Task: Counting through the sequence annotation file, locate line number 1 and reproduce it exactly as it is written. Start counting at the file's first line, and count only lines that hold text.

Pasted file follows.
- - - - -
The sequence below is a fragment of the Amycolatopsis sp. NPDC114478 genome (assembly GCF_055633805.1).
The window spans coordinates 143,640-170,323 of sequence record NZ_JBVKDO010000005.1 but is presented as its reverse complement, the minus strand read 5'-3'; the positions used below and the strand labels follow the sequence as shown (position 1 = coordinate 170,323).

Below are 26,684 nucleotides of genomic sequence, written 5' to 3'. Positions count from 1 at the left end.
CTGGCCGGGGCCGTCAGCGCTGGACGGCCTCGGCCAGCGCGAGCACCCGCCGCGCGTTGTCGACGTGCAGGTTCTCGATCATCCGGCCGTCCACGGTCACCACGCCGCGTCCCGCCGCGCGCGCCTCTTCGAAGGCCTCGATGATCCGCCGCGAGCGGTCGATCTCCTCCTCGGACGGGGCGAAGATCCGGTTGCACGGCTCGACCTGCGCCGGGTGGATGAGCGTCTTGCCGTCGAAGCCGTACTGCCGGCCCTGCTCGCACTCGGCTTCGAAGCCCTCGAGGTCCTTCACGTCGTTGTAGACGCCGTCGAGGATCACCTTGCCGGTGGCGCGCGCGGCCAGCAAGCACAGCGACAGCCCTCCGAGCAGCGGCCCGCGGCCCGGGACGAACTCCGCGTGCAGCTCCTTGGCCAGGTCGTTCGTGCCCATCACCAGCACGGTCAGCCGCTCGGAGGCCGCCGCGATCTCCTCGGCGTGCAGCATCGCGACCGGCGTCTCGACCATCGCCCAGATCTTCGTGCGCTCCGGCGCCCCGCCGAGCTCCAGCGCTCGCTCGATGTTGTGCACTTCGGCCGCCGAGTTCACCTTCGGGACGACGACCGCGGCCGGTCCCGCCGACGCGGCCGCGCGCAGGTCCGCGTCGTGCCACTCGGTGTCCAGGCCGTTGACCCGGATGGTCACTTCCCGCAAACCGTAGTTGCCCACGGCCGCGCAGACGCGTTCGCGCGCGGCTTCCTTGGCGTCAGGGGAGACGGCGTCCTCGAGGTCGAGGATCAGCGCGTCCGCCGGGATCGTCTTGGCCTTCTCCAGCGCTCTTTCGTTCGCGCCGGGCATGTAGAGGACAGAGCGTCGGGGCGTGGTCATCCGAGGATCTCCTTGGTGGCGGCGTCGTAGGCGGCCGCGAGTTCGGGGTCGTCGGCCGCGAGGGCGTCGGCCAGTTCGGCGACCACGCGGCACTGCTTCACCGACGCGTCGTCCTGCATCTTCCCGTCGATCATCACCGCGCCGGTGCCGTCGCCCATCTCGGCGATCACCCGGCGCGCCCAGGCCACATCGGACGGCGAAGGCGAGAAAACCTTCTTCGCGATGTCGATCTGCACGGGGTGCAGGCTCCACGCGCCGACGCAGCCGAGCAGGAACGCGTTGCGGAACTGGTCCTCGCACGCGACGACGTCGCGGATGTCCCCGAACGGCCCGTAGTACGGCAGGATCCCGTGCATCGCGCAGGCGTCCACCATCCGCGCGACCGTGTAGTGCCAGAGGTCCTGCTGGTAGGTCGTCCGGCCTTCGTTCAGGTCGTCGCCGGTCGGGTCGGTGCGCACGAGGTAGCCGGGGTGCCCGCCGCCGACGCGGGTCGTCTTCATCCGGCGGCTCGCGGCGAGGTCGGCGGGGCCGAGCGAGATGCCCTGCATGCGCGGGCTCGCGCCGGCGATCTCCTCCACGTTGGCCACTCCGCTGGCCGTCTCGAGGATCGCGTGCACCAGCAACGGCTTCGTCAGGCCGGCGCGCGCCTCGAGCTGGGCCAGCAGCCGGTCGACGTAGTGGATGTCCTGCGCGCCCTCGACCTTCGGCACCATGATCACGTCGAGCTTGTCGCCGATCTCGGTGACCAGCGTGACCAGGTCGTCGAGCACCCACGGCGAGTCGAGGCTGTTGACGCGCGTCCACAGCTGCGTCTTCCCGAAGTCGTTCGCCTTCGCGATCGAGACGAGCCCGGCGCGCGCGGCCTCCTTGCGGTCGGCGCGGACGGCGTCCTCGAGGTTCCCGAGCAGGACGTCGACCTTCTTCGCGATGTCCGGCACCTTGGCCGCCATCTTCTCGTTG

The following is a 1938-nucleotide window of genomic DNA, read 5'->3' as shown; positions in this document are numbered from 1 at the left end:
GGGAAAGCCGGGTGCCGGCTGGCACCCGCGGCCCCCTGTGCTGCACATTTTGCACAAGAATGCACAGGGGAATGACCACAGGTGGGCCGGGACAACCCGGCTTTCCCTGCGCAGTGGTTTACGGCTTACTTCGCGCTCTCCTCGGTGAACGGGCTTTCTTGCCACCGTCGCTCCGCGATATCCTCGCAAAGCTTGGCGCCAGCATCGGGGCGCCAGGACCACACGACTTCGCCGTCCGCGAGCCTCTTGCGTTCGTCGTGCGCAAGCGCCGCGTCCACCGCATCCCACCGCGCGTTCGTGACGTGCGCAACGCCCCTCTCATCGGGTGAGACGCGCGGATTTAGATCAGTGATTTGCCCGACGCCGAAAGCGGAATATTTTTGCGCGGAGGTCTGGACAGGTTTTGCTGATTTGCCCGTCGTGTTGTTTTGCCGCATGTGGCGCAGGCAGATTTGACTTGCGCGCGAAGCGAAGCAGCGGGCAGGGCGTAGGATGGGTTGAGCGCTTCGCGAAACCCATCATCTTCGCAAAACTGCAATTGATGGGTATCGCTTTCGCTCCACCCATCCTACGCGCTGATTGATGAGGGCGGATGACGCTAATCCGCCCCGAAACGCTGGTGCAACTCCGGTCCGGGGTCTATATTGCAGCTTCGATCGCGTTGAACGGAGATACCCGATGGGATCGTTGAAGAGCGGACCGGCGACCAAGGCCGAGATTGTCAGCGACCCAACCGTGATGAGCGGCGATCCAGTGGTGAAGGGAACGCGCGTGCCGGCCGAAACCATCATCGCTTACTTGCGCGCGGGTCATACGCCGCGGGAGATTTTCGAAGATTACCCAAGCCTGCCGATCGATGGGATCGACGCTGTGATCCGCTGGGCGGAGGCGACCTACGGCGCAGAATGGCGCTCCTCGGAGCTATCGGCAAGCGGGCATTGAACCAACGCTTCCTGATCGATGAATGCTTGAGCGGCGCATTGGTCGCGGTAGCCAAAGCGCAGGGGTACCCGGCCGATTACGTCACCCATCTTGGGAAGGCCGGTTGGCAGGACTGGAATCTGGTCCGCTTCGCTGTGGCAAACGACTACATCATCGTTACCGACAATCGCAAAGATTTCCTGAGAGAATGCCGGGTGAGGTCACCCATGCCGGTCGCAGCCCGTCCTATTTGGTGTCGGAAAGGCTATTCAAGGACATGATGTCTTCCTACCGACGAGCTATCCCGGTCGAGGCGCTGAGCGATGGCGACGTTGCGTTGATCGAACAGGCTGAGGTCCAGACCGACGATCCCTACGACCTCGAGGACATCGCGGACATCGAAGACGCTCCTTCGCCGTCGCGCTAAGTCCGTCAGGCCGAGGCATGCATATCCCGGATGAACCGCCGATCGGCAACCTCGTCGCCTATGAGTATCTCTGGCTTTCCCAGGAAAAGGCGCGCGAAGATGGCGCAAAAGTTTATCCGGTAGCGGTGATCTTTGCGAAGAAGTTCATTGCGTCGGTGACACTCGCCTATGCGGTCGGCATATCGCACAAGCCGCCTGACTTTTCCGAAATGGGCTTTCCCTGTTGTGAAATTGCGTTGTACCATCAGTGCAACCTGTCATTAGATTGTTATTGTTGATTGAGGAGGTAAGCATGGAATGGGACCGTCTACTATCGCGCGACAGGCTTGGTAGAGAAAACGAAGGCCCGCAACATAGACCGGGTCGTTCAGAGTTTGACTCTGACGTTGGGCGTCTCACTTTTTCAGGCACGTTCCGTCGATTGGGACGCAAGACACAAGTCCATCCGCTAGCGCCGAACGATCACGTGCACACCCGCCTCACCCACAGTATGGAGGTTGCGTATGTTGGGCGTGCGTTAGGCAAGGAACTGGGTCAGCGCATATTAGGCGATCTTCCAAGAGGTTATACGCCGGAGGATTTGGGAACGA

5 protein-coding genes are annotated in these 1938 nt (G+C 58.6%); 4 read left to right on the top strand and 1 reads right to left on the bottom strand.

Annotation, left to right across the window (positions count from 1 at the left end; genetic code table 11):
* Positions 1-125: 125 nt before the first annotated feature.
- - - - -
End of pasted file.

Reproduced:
The sequence below is a fragment of the Amycolatopsis sp. NPDC114478 genome (assembly GCF_055633805.1).